libvdwxc is a library which provides fast and scalable implementations of non-local van der Waals density functionals in the vdW-DF family. To use libvdwxc, you need to install it and compile GPAW with it. libvdwxc can be used with other semilocal functionals like optPBE, optB88, and BEEF-vdW.
Install libvdwxc, making sure that its dependencies FFTW3 and FFTW3-MPI are available on the system. For truly large systems, you may install PFFT to achieve better scalability, but FFTW3-MPI may well be more efficient except for very large systems.
Currently there is no stable libvdwxc release yet. Clone the project from git and install manually.
Run a calculation as follows:
from ase.build import molecule from gpaw import GPAW from gpaw.xc.libvdwxc import vdw_df_cx atoms = molecule('H2O') atoms.center(vacuum=3.0) calc = GPAW(xc=vdw_df_cx()) atoms.calc = calc atoms.get_potential_energy()
libvdwxc will automatically parallelize with as many cores as are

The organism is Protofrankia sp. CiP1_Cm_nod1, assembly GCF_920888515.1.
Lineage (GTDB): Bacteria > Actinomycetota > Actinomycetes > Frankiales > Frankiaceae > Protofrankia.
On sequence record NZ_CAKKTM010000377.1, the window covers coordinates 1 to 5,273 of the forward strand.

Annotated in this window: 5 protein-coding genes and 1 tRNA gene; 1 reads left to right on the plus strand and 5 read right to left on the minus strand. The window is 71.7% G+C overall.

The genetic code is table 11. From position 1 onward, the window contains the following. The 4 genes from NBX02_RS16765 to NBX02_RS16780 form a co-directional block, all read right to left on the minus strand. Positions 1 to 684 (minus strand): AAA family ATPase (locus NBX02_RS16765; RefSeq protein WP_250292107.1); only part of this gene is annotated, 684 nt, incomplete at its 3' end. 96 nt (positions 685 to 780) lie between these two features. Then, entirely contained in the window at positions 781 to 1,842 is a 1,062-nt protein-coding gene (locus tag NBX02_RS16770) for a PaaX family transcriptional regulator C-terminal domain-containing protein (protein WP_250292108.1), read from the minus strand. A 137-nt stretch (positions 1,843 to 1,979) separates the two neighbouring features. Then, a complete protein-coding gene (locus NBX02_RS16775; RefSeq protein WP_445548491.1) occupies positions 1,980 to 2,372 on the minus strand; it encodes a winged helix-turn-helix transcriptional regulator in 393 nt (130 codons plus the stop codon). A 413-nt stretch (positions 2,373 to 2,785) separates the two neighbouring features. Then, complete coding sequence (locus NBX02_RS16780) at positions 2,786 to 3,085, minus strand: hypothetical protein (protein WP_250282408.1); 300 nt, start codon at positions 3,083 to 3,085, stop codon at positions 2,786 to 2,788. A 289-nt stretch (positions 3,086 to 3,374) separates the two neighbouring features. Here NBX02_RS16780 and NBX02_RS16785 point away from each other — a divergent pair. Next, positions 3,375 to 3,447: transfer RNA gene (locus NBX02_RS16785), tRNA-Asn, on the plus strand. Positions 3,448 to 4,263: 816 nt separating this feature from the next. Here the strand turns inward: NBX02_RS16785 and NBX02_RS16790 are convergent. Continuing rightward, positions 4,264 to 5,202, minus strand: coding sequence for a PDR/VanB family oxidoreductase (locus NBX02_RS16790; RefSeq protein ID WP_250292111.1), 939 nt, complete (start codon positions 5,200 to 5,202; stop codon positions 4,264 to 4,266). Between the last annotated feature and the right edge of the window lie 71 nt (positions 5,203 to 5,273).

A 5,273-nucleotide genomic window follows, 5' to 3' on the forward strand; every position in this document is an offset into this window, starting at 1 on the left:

available for domain decomposition. If you parallelize over k-points
or bands, and especially if you use planewave mode, be sure to pass
the parallelization keyword
augment_grids=True to make use of all
cores including those for k-point and band parallelization.
Here is a more complex example:
from ase.build import bulk from gpaw import GPAW, PW from gpaw.xc.libvdwxc import vdw_df_cx # "Large" system: atoms = bulk('Cu').repeat((2, 2, 2)) calc = GPAW(mode=PW(600), kpts=(4, 4, 4), xc=vdw_df_cx(mode='pfft', pfft_grid=(2, 2)), parallel=dict(kpt=4, augment_grids=True)) atoms.calc = calc atoms.get_potential_energy()
Normally you should probably not bother to set pfft_grid as it is chosen automatically.